Wednesday, 30 May 2012


Flowers of Shanghai [Review]

Opinion: A-

With a bold and flamboyant film material at core, Hou Hsiao-Hsien practices restrained observational stance through his stationary but constantly slow-panning lens. Frequent long takes that dictate entire scenes, it requires much patience to gradually realise in appreciation the timeless linear narration that allows one ample time to digest the entire mise-en-scène and determine their own character study. Great work of film art by master filmmaker Hou Hsiao-Hsien, albeit a painstakingly slow-paced one.

Shanghai, the 1880s, four elegant brothels (flower houses): each has an auntie (the madam), a courtesan in her prime, older servants, and maturing girls in training. The men gather around tables of food, playing drinking games. An opium pipe is at hand. The women live within dark-paneled walls. The atmosphere is stifling, as if Chekov was in China. The melancholy Wang is Crimson's patron; will he leave her for the younger Jasmin? Emerald schemes to buy her freedom, aided by Luo, a patron. Pearl, an aging flower, schools the willful Jade, who thinks she has a marriage agreement with young master Zhu. Is she dreaming? Women fade, or connive, or despair.

A tale of Shanghai brothel Ladies (or contextually known as "flowers") and their affairs with the rich and influential patrons takes place amidst dimly-lit setting decorated with giggles, opium smoking, and flamboyant lifestyle indulgence. It sets the tone straight with an almost eight minute single take opening scene depicting the prior mentioned.

Set entirely within the "Flower Houses", there is little reflected on the outside realm except for certain conversational references made such as "foreign money". With the first half of the film's narrative adopting each scenes as chapters introducing the various key courtesans, there is almost little done to address the definition of timeline in this film. Thus, a deafening sense of timelessness amidst the characters' seemingly trivial affairs unfolding in detail (thanks to the patient camera) before us that made it feel even more like an eternity has passed.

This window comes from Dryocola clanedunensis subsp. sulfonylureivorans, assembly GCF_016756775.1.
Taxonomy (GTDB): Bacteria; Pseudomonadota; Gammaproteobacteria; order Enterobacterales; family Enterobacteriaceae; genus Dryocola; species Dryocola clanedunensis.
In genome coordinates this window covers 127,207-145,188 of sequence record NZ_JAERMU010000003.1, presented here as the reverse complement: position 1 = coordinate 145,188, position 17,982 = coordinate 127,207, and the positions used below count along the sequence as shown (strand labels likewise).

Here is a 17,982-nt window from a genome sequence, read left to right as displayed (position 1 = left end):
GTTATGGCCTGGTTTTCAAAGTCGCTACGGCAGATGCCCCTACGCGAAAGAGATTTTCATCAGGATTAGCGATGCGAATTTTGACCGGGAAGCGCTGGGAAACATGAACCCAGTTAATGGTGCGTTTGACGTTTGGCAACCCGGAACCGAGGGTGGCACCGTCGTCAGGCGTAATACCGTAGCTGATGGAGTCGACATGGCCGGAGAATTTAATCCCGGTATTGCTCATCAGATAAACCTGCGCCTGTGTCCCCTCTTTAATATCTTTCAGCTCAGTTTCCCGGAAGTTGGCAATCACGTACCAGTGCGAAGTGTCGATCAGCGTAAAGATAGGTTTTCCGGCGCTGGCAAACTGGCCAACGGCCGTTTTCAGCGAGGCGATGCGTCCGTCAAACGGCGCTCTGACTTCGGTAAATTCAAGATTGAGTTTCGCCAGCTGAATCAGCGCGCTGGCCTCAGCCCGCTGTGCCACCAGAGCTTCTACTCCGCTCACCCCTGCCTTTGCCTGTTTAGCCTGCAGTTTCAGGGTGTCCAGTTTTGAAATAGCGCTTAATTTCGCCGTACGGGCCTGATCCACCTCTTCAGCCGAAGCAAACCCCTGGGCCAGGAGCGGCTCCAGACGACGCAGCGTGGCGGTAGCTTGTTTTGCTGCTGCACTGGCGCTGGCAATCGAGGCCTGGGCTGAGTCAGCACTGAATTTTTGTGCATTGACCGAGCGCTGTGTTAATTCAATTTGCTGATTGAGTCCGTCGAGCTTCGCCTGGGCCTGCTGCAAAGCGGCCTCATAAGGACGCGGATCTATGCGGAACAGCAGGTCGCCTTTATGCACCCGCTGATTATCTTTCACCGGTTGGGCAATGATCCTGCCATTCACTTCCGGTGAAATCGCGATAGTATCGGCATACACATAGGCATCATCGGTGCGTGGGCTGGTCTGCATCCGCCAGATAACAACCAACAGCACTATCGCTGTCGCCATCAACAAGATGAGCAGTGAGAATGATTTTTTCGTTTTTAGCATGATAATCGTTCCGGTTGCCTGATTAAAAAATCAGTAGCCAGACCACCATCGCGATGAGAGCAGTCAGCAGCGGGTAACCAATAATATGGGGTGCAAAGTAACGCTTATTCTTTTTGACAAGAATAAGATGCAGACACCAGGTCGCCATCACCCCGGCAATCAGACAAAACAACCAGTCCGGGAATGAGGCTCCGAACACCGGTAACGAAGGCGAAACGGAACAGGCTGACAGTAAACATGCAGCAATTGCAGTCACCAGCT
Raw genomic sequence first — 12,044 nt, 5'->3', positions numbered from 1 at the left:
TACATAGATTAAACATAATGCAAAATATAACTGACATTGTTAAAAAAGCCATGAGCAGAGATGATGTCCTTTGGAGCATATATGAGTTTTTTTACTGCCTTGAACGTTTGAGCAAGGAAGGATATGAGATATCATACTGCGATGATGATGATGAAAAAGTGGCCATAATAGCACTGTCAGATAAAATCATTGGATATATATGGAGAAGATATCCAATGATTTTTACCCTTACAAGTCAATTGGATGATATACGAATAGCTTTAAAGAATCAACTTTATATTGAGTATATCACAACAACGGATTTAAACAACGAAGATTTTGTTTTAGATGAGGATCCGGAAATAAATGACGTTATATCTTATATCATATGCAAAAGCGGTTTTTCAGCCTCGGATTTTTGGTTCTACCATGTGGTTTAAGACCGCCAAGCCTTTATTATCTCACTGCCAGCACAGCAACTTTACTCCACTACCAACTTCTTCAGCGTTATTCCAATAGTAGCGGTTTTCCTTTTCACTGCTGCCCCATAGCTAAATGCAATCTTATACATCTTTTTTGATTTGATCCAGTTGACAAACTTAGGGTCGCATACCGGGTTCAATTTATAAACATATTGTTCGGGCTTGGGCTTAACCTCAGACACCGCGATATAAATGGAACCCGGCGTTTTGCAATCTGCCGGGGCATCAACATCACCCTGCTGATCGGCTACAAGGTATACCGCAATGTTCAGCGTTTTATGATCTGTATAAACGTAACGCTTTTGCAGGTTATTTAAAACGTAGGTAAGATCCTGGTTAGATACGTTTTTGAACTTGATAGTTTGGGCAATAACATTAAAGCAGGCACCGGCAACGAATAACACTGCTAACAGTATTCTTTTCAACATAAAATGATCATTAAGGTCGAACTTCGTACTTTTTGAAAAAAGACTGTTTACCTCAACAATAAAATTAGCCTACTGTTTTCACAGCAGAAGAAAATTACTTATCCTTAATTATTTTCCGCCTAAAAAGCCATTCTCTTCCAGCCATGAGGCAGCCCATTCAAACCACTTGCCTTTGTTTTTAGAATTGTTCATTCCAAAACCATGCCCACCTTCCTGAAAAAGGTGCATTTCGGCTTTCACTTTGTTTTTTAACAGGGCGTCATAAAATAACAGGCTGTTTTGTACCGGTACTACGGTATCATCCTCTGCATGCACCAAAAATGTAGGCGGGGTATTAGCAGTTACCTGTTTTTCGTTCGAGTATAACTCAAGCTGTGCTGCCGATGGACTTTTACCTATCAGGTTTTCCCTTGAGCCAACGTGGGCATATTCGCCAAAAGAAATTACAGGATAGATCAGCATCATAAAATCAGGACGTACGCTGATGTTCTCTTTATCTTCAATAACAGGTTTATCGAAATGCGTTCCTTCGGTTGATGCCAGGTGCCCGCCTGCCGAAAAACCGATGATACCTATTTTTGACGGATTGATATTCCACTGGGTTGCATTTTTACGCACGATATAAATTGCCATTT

Slowly panning from left to right and back, the camera remains stagnant but acknowledges the happenings taking place within any scene. The camera's choice of following specific characters often hints at possible subjective views of the filmmaker (in this case, Hou), thus being the only break in its objective style where the fixed mise-en-scene allows the drama to explain itself in its entire truth without taking any sides (typically angling more towards a specific character).

Hou presents his film to us without any facade hiding any details. In fact, there's often too much details going about even though the film's pace feels as if nothing is happening. Will the audience side with the courtesans, both veteran and young, or the powerful patrons, who seems to be readily at the control of their "flowers". To be honest, I observe that while the courtesans may seem nothing more than transactional service providers to their patrons on surface, the power scale tips highly in favour towards the "flowers" where the patrons scurry and fluster over the courtesans' every single sign of anxiety and discomfort.

Could this be a cultural gender context where the male dotes on the female? Or is it an expose of the ruthless traits of the conniving courtesans?

Either ways, you as the audience will decide subjectively based upon objectivity. Thanks to the good performance by the cast ensemble, where authenticity soars in amplitude. The Shanghainese native dialect tongue lashes about freely to add flavour to the impeccable production set design (though hidden in mystic by the low light photography by Lee Ping Bin). Not forgetting how confidently some of the memorable courtesans render themselves, particularly Michiko Hada, Michelle Reis and Carina Liu. For the male patrons, Tony Leong's melancholy speaks louder than his verbal words - a sign of admirable veteran acting prowess.

Overall, Hou's arthouse cinema becomes slightly more fluid than usual (as opposed to the Mizoguchi style) but nevertheless demands a high degree of your patience to (hopefully) understand his virtue in film art.

I offered my patience to Hou with two hours of home video and I was rewarded.


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